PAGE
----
Edible alternatives
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‘Beautiful Edible Garden’: A fruitful kind of ornamentation

Edible alternatives
The magnolia tree is known for its beautiful flowers, but for an alternative you might want to consider a Fuyu persimmon tree, whose bright orange fruit can brighten the garden a different way.  (Arno Burgi / EPA; Ten Speed Press)
Edible alternatives
The ubiquitous boxwood hedge, far left, can be replaced by different kinds of food-producing plants. The authors of “The Beautiful Edible Garden” suggest two alternatives: Chinotto (Citrus myrtifolia, also called the myrtle-leafed orange), center, or a blueberry bush (the cultivar pictured here is Sunshine Blue).  (Carole Drake / Getty Images; Jill Rizzo; Debra Prinzing)
Edible alternatives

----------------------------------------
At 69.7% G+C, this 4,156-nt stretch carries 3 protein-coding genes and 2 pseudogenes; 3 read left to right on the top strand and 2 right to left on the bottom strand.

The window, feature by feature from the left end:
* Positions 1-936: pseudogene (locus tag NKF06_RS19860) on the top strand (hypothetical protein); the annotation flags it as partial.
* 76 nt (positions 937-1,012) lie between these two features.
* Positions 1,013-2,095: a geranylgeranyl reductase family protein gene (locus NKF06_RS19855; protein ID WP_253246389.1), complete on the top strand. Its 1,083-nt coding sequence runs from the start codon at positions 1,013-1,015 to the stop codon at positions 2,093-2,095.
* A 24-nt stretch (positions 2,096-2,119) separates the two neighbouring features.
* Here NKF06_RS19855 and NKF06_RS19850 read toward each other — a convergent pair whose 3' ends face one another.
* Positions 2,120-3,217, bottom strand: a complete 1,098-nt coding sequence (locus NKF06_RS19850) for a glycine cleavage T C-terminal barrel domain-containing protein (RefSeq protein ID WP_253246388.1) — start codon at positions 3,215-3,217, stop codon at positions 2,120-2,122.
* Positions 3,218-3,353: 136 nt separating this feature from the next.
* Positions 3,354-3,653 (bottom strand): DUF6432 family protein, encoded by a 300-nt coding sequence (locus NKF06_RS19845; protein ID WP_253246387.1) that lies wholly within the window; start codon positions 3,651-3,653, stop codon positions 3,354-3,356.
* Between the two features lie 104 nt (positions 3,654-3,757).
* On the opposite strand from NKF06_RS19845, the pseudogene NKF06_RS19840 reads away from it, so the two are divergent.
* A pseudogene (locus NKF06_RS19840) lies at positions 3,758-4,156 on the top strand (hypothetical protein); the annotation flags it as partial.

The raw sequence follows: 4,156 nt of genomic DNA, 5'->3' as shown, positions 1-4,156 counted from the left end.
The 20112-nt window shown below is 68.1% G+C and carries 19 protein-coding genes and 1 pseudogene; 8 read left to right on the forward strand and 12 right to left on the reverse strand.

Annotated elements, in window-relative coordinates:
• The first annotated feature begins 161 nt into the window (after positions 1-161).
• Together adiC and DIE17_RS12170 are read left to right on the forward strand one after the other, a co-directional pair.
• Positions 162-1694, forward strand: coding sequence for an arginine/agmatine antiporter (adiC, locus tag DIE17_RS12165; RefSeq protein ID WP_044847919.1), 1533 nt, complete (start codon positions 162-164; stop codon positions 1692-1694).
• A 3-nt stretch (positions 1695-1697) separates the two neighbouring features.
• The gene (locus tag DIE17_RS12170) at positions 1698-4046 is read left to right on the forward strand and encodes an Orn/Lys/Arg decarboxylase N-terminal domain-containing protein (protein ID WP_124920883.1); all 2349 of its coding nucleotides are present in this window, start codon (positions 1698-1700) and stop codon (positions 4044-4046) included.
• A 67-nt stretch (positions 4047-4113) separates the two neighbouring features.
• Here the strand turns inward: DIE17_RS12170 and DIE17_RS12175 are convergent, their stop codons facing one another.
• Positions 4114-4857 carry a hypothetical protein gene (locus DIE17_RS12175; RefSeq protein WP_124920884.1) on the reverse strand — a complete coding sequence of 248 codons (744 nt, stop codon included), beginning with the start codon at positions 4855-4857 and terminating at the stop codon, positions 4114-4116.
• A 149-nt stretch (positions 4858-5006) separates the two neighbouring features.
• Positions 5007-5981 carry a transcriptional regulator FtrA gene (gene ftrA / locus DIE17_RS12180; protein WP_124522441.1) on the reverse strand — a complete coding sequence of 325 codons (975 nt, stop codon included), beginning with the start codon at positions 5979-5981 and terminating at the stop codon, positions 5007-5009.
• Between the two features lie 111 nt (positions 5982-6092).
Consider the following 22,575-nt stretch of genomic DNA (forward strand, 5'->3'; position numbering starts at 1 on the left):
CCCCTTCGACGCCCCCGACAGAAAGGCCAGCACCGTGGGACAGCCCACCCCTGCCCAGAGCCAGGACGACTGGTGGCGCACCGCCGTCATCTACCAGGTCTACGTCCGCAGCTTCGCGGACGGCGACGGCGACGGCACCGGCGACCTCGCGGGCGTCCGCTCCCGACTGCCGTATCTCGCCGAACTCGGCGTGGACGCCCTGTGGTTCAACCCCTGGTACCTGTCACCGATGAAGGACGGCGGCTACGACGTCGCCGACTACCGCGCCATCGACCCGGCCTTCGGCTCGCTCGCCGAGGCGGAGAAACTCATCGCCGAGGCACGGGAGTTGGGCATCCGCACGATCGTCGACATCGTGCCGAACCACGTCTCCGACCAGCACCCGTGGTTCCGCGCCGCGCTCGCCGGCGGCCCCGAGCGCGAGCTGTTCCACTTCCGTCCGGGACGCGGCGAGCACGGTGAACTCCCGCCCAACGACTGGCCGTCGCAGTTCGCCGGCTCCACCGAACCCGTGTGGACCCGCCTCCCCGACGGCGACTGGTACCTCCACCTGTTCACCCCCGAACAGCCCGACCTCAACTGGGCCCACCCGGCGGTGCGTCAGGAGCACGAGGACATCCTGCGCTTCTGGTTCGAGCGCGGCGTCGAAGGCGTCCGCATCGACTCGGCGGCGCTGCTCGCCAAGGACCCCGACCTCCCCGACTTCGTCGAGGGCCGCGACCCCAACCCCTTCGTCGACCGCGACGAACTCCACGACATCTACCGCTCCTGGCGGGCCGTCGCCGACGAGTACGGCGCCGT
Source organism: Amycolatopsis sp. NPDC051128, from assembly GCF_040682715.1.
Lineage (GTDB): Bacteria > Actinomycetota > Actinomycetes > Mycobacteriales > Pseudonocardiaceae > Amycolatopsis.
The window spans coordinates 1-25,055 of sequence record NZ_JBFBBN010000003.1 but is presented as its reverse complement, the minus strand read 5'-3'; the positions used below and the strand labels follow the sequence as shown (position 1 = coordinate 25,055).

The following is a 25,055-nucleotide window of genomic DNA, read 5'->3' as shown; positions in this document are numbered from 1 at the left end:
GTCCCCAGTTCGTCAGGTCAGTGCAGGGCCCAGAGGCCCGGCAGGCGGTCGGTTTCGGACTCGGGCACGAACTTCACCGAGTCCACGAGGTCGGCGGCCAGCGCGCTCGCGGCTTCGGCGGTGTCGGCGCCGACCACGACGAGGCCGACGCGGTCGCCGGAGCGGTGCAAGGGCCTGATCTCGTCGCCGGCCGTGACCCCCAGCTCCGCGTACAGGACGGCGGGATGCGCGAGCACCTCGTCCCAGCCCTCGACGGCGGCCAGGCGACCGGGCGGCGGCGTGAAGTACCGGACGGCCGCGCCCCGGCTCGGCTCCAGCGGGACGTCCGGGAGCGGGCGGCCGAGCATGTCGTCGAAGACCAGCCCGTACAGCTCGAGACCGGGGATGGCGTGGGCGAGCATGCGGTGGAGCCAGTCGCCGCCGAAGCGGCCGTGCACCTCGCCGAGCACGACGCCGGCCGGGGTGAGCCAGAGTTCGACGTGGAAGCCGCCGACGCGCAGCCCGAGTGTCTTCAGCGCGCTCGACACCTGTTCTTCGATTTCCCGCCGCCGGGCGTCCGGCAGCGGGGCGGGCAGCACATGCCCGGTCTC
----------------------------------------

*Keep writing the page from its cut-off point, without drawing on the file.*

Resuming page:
Privet, the common hedge plant, left, is popular as a privacy screen between yards. An edible alternative: culinary bay, whose leaves are dense enough to create privacy and also can be used in cooking. (Janet Seaton / Getty Images; Ten Speed Press)
‘The Beautiful Edible Garden’
Stefani Bittner and Leslie Bennett’s book, “The Beautiful Edible Garden,” has ideas on how to integrate food plants into a traditional ornamental garden. (Ten Speed Press)
Edible alternatives
Pittosporum tenuifolium is popular for its airy habit, but Chilean guava can be a nice alternative — while providing fruit and seasonal flowers. (Carole Drake / Getty Images; Leslie Bennett)
Edible alternatives
Lamb’s ear, left, is a popular groundcover, beloved for its silver-green sheen and textured foliage. For an edible alternative, consider some types of sage. Pictured here: Berggarten sage. (Gerry Broome / Associated Press; Ten Speed Press)
Edible alternatives
Dymondia, left, is often used as a low-water groundcover or planting between pavers. An easy substitute is oregano; the cultivar White Anniversary is shown at right. (Spencer Weiner / Los Angeles Times; Stefani Bittner)
Authors Stefani Bittner and Leslie Bennett
“Your garden should provide you with a harvest of food and flowers,” says Stefani Bittner, left, pictured with her co-author, Leslie Bennett. “It should be beautiful all seasons.”  (David Fenton / Ten Speed Press)
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